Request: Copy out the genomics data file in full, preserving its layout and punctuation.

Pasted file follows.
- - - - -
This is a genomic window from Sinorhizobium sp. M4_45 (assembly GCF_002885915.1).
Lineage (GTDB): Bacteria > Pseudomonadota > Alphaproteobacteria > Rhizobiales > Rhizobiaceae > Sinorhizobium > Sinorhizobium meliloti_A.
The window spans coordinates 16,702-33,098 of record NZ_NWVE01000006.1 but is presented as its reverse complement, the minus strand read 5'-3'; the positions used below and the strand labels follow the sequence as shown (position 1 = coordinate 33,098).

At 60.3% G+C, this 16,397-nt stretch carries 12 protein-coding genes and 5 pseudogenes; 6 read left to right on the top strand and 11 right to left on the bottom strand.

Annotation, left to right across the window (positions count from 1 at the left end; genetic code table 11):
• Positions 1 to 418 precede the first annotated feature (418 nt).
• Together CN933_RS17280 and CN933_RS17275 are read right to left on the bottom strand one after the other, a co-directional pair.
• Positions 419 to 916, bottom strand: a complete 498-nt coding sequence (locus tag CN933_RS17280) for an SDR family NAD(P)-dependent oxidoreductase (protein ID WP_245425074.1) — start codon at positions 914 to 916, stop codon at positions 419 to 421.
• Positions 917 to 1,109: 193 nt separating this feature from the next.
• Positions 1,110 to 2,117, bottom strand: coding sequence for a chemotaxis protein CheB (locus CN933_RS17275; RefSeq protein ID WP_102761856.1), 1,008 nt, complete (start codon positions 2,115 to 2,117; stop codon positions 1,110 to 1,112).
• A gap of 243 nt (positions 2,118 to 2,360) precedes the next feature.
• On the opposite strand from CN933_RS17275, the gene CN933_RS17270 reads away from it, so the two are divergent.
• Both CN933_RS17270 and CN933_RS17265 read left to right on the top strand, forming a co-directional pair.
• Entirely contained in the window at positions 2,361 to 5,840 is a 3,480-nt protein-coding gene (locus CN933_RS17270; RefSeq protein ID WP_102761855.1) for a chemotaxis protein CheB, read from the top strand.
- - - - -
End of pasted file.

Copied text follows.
This is a genomic window from Sinorhizobium sp. M4_45 (assembly GCF_002885915.1).
Lineage (GTDB): Bacteria > Pseudomonadota > Alphaproteobacteria > Rhizobiales > Rhizobiaceae > Sinorhizobium > Sinorhizobium meliloti_A.
The window spans coordinates 16,702-33,098 of record NZ_NWVE01000006.1 but is presented as its reverse complement, the minus strand read 5'-3'; the positions used below and the strand labels follow the sequence as shown (position 1 = coordinate 33,098).

At 60.3% G+C, this 16,397-nt stretch carries 12 protein-coding genes and 5 pseudogenes; 6 read left to right on the top strand and 11 right to left on the bottom strand.

Annotation, left to right across the window (positions count from 1 at the left end; genetic code table 11):
• Positions 1 to 418 precede the first annotated feature (418 nt).
• Together CN933_RS17280 and CN933_RS17275 are read right to left on the bottom strand one after the other, a co-directional pair.
• Positions 419 to 916, bottom strand: a complete 498-nt coding sequence (locus tag CN933_RS17280) for an SDR family NAD(P)-dependent oxidoreductase (protein ID WP_245425074.1) — start codon at positions 914 to 916, stop codon at positions 419 to 421.
• Positions 917 to 1,109: 193 nt separating this feature from the next.
• Positions 1,110 to 2,117, bottom strand: coding sequence for a chemotaxis protein CheB (locus CN933_RS17275; RefSeq protein ID WP_102761856.1), 1,008 nt, complete (start codon positions 2,115 to 2,117; stop codon positions 1,110 to 1,112).
• A gap of 243 nt (positions 2,118 to 2,360) precedes the next feature.
• On the opposite strand from CN933_RS17275, the gene CN933_RS17270 reads away from it, so the two are divergent.
• Both CN933_RS17270 and CN933_RS17265 read left to right on the top strand, forming a co-directional pair.
• Entirely contained in the window at positions 2,361 to 5,840 is a 3,480-nt protein-coding gene (locus CN933_RS17270; RefSeq protein ID WP_102761855.1) for a chemotaxis protein CheB, read from the top strand.